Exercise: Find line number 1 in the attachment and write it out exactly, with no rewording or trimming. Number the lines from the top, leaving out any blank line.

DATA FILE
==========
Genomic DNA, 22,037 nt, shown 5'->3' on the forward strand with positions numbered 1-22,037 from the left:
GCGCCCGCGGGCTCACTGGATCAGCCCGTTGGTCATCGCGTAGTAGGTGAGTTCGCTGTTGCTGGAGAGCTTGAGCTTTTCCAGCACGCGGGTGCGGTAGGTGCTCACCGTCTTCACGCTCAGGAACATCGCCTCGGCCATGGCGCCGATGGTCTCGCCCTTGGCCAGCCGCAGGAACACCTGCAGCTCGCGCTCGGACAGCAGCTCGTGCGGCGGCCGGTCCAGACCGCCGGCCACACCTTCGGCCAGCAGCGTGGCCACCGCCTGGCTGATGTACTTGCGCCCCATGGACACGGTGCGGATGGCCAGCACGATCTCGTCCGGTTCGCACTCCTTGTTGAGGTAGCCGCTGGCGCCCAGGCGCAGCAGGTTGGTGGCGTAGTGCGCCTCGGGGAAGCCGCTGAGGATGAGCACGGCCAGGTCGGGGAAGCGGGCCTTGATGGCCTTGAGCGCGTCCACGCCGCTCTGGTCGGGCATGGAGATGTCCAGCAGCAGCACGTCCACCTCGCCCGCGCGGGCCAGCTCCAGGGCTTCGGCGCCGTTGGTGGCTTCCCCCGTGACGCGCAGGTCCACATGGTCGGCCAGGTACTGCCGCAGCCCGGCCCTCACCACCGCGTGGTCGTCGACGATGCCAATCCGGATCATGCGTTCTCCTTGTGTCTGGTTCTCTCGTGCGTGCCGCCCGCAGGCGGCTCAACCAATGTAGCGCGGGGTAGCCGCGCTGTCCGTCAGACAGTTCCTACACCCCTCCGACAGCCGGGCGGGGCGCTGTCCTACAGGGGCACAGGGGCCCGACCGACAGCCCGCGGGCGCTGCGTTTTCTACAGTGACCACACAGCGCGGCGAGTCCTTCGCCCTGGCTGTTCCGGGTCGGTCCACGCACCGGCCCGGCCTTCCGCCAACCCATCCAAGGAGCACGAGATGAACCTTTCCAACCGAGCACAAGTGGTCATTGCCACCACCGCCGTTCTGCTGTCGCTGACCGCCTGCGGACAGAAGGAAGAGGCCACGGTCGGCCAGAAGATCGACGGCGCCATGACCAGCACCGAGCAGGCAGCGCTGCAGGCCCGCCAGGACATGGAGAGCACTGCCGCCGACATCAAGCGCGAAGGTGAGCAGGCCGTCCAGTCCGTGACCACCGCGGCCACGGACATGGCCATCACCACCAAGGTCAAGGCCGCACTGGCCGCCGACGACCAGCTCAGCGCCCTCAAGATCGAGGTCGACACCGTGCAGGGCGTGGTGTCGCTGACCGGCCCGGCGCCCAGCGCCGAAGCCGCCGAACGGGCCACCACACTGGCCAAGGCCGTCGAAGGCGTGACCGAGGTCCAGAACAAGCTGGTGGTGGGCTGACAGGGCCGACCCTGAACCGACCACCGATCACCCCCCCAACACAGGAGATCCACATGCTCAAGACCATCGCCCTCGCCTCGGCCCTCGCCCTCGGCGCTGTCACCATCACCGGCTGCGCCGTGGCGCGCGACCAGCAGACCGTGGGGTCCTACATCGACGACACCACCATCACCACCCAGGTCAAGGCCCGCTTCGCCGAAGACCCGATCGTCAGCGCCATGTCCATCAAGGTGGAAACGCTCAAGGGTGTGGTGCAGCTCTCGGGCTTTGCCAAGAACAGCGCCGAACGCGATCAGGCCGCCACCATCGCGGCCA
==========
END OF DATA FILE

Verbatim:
Genomic DNA, 22,037 nt, shown 5'->3' on the forward strand with positions numbered 1-22,037 from the left: